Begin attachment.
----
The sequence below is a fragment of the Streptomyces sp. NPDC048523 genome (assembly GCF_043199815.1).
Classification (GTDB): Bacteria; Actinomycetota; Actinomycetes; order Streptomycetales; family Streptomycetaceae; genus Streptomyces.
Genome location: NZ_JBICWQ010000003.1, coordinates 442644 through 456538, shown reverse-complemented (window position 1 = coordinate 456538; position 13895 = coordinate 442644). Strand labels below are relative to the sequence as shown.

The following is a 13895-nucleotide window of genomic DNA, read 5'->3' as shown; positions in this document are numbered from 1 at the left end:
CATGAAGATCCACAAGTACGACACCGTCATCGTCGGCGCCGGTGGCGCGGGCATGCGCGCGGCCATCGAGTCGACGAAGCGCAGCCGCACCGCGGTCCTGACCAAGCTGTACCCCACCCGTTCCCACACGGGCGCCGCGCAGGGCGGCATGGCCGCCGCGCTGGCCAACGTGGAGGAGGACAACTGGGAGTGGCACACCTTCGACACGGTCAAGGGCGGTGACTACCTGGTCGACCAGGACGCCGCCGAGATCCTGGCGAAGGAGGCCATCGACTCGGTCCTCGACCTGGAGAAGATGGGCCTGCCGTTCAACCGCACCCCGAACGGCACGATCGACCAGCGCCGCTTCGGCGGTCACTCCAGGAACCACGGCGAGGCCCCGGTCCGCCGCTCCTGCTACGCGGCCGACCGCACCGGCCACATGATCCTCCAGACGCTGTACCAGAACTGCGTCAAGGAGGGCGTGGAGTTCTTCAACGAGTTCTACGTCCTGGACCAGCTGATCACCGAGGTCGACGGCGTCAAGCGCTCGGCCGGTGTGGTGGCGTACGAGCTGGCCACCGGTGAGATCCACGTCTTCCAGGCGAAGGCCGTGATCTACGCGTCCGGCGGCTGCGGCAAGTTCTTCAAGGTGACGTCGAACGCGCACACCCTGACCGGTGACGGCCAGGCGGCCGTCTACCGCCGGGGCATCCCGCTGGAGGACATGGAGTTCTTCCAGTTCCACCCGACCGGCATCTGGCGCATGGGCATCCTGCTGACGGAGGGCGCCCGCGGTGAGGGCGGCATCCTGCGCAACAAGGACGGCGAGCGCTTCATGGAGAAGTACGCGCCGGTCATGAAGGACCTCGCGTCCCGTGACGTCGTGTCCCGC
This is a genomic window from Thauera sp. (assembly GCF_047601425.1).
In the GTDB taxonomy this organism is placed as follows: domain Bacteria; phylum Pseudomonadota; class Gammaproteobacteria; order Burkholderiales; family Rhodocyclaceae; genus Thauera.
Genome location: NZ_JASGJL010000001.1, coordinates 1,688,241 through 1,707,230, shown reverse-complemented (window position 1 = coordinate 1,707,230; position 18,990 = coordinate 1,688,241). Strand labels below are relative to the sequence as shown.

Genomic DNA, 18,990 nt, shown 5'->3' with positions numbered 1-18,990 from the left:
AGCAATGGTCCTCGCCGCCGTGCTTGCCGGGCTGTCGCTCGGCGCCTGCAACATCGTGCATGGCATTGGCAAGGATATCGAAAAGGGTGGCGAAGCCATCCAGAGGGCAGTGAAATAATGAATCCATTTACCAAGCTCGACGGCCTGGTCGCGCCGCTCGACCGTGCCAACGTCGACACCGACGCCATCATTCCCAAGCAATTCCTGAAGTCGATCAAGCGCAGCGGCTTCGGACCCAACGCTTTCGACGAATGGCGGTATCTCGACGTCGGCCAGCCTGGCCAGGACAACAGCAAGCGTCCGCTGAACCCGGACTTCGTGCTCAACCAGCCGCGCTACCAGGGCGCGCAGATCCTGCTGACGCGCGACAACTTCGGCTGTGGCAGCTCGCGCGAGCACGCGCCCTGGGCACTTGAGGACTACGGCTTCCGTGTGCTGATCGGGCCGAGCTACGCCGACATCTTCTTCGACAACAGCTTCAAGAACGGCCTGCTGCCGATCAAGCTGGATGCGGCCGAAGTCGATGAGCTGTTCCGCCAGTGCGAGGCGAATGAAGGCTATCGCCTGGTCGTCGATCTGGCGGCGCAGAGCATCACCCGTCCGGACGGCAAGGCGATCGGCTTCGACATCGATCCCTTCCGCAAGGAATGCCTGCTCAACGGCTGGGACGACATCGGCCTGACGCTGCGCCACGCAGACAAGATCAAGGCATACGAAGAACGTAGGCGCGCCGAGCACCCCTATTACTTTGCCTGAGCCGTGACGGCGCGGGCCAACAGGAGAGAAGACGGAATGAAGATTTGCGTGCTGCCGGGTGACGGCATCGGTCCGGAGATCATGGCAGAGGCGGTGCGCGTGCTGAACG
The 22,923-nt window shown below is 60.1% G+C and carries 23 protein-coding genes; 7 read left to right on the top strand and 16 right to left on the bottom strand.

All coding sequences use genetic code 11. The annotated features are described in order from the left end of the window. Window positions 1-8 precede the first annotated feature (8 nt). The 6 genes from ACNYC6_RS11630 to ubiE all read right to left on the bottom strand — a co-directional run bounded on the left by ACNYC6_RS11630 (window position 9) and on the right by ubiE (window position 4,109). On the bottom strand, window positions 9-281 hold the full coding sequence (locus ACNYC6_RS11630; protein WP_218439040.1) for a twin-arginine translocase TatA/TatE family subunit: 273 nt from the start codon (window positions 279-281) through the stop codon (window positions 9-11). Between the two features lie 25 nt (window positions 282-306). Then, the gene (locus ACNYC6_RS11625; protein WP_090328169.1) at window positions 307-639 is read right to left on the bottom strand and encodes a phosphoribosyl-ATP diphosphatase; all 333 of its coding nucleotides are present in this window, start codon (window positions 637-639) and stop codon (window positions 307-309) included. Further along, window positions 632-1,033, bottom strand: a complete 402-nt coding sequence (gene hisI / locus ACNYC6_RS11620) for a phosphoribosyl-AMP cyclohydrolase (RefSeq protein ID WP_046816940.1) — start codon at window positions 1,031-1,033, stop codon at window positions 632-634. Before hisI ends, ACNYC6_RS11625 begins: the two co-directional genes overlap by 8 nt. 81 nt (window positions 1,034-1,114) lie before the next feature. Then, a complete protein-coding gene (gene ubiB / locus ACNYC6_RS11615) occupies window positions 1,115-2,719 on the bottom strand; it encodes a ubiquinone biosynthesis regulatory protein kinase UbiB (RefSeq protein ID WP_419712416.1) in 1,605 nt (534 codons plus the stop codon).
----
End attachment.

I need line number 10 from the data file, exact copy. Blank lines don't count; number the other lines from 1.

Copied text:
AGCAATGGTCCTCGCCGCCGTGCTTGCCGGGCTGTCGCTCGGCGCCTGCAACATCGTGCATGGCATTGGCAAGGATATCGAAAAGGGTGGCGAAGCCATCCAGAGGGCAGTGAAATAATGAATCCATTTACCAAGCTCGACGGCCTGGTCGCGCCGCTCGACCGTGCCAACGTCGACACCGACGCCATCATTCCCAAGCAATTCCTGAAGTCGATCAAGCGCAGCGGCTTCGGACCCAACGCTTTCGACGAATGGCGGTATCTCGACGTCGGCCAGCCTGGCCAGGACAACAGCAAGCGTCCGCTGAACCCGGACTTCGTGCTCAACCAGCCGCGCTACCAGGGCGCGCAGATCCTGCTGACGCGCGACAACTTCGGCTGTGGCAGCTCGCGCGAGCACGCGCCCTGGGCACTTGAGGACTACGGCTTCCGTGTGCTGATCGGGCCGAGCTACGCCGACATCTTCTTCGACAACAGCTTCAAGAACGGCCTGCTGCCGATCAAGCTGGATGCGGCCGAAGTCGATGAGCTGTTCCGCCAGTGCGAGGCGAATGAAGGCTATCGCCTGGTCGTCGATCTGGCGGCGCAGAGCATCACCCGTCCGGACGGCAAGGCGATCGGCTTCGACATCGATCCCTTCCGCAAGGAATGCCTGCTCAACGGCTGGGACGACATCGGCCTGACGCTGCGCCACGCAGACAAGATCAAGGCATACGAAGAACGTAGGCGCGCCGAGCACCCCTATTACTTTGCCTGAGCCGTGACGGCGCGGGCCAACAGGAGAGAAGACGGAATGAAGATTTGCGTGCTGCCGGGTGACGGCATCGGTCCGGAGATCATGGCAGAGGCGGTGCGCGTGCTGAACG